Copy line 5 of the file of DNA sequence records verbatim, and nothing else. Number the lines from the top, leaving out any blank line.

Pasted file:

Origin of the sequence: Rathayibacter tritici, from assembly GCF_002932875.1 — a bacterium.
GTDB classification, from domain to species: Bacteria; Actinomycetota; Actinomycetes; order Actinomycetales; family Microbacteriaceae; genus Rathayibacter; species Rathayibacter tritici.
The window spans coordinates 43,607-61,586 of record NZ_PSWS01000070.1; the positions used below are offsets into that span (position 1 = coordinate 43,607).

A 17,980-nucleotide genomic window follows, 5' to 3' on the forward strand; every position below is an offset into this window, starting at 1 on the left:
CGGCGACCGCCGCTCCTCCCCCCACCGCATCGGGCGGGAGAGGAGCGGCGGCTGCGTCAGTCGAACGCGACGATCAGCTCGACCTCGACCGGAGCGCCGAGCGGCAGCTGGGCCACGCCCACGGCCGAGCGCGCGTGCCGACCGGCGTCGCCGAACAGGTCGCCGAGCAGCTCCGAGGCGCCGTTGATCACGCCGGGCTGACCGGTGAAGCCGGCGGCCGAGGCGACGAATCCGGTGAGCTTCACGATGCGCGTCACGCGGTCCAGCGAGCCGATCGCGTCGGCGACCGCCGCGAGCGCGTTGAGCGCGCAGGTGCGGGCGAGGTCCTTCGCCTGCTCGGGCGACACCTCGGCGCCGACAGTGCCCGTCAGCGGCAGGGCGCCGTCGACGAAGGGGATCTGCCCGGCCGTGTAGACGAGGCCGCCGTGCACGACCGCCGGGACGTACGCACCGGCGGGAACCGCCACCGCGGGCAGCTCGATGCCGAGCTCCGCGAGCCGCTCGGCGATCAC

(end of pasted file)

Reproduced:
CGGCGACCGCCGCTCCTCCCCCCACCGCATCGGGCGGGAGAGGAGCGGCGGCTGCGTCAGTCGAACGCGACGATCAGCTCGACCTCGACCGGAGCGCCGAGCGGCAGCTGGGCCACGCCCACGGCCGAGCGCGCGTGCCGACCGGCGTCGCCGAACAGGTCGCCGAGCAGCTCCGAGGCGCCGTTGATCACGCCGGGCTGACCGGTGAAGCCGGCGGCCGAGGCGACGAATCCGGTGAGCTTCACGATGCGCGTCACGCGGTCCAGCGAGCCGATCGCGTCGGCGACCGCCGCGAGCGCGTTGAGCGCGCAGGTGCGGGCGAGGTCCTTCGCCTGCTCGGGCGACACCTCGGCGCCGACAGTGCCCGTCAGCGGCAGGGCGCCGTCGACGAAGGGGATCTGCCCGGCCGTGTAGACGAGGCCGCCGTGCACGACCGCCGGGACGTACGCACCGGCGGGAACCGCCACCGCGGGCAGCTCGATGCCGAGCTCCGCGAGCCGCTCGGCGATCAC